Mangrove species and use patterns

The results of the survey showed that the four mangrove species that occur in the Navachiste-San Ignacio-Macapule lagoon complex are known by a variety of local names. For example, Rhizophora mangle was called chirigote; Avicennia germinans went by cenizo or prieto; Laguncularia racemosa was referred to as rojo, colorado, or canaral; and Conocarpus erectus was known as botoncillo.

Distribution patterns of mangrove trees were heterogeneous, with some areas bordering the lagoons and estuaries dominated by a single species (R. mangle, A. germinans, or L. racemosa), whereas in other areas these three species were mixed. Most respondents recognized L. racemosaand R. mangle as the two most abundant species in the study area.

Although each species has common uses (Table 1), there were some differences in usage patterns when data from individual villages were analyzed. Most of the respondents from El Huitussi, Boca del Río, and La Pitahaya used mangrove for firewood, compared with only 20% of the interviewees from El Tortugo (Fig. 2). Nobody from El Tortugo intensively used mangrove for construction, although it did provide medicine and a soft drink. People from La Pitahaya, the smallest village, made the most intensive use of mangrove, with up to 100% of positive responses for firewood and other uses. More than 80% of the respondents from La Pitahaya used mangrove as medicine compared with the other villages, in which mangrove was used for this purpose by fewer than 50% of the interviewees (Fig. 2). It is important to mention the use of medicinal tea made from the leaves of Avicennia germinans, especially for the treatment of gastric diseases. With regard to intensity of mangrove use, the four villages are ranked in decreasing order: La Pitahaya, El Huitussi, Boca del Río, and El Tortugo. The results of a G test showed no significant differences among the four villages in terms of the villagers' knowledge of the uses of mangrove (G = 3.4, d.f. = 8; p > 0.1).

By species, L. racemosa was cited most often by the interviewees, representing almost 50% of the total responses, but clear differences were observed when analyzing the individual villages. L. racemosa was used by 41%, 57%, and 66.7% of the respondents in Boca del Río, El Huitussi, and La Pitahaya, respectively. In contrast, in El Tortugo only 10% of the respondents said that they used this species, and, moreover, the survey results indicated that 90% of the responses did not specify any particular use for mangroves. Only the respondents from El Huitussi made relatively high use (12%) of a second species (Avicennia germinans), and a mere 8% of them used a third species. Overall results showed that the inhabitants of El Huitussi (77%) and La Pitahaya (83.4%) used more mangrove resources than did the people from the other two villages. Knowledge of mangrove species and uses was especially remarkable among those aged 60–70 yr; in addition to being able to identify mangrove species, this group provided information on specific uses. The principal species used was L. racemosa, mainly in the villages of Boca del Río, El Huitussi, and La Pitahaya, for the construction of roof terraces, ceilings, walls, and fences. Some interviewees explained that this species was normally treated by burying the logs in soil for 20–30 d to cure the wood, which increased its endurance by up to 6–8 yr.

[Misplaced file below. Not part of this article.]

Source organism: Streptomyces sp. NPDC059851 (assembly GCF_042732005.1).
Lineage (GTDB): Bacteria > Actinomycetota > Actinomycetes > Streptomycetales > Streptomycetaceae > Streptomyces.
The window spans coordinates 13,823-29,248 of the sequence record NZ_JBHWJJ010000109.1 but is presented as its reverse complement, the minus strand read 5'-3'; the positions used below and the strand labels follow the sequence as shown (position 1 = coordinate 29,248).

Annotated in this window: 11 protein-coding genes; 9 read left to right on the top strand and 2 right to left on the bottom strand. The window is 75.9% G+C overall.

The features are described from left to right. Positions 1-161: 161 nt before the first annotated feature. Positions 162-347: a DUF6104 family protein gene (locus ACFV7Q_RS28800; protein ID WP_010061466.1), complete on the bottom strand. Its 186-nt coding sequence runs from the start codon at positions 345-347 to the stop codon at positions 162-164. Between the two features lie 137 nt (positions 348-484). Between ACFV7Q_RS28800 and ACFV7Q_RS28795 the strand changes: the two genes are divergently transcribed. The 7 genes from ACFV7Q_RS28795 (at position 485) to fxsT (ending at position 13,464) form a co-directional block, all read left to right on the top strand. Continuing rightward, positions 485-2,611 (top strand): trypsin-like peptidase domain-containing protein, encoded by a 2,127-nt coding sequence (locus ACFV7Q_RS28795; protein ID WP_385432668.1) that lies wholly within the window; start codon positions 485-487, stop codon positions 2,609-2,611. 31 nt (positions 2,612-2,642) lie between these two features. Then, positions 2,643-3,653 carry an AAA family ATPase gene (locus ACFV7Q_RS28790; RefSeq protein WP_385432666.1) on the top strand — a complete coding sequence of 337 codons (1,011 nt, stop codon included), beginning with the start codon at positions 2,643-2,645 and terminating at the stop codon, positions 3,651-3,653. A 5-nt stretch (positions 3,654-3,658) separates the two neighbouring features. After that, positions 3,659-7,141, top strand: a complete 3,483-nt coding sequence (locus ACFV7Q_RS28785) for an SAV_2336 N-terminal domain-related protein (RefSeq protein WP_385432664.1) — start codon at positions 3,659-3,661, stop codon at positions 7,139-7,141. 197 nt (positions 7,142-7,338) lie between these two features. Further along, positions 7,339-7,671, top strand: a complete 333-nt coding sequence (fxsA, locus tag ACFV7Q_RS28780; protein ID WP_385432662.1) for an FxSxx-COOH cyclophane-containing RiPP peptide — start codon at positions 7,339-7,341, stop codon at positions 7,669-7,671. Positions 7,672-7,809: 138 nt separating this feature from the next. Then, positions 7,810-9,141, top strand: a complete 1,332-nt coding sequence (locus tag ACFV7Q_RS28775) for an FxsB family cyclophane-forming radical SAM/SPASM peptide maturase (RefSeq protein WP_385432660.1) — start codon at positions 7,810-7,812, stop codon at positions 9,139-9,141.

With regard to the villagers' perceptions about the past and current extent of the mangrove cover, there was a general notion that it had been reduced (63% of the total responses). In contrast, only 5% noticed an increase in the area covered by mangrove. Alhough El Tortugo villagers did not use mangrove trees intensively, they were aware of changes in mangrove cover. Eighty percent, 77%, and 67% of the respondents from El Tortugo, El Huitussi, and La Pitahaya, respectively, were of the opinion that the mangrove cover had decreased. Only 17% of those interviewed in Boca del Rí0 noted a decrease in mangrove cover, whereas 66% responded that there had been no significant changes; a small proportion from El Huitussi (11.5%) claimed an increase in mangrove cover.

Similar results were recorded for respondents' views on the future of the mangrove cover. Most of those interviewed (61%) believed that there would be a decrease in mangrove cover; 59% associated this loss with the construction of shrimp farms and 39%, with natural events such as hurricanes and tropical storms. In particular, 75% and 67% of the inhabitants of La Pitahaya and Boca del Río, respectively, blamed natural events without specifying their nature, whereas foreign consumption by illegal cutters and clearing for house construction were considered to be the least destructive causes of mangrove loss. Despite these findings, 58% of the respondents from Boca del Río did not expect changes in mangrove extension in the near future.

Coincidentally, La Pitahaya and Boca del Río are located in the southern part of the study area, close to one another and more exposed to natural events coming from the sea. In contrast, El Tortugo and El Huitussi are closer to shrimp farms, and 61% and 60% of the respondents from these villages, respectively, associated mangrove loss with this economic activity. Villagers from El Huitussi also included foreign consumption of mangrove for firewood and house construction as causes of mangrove decline.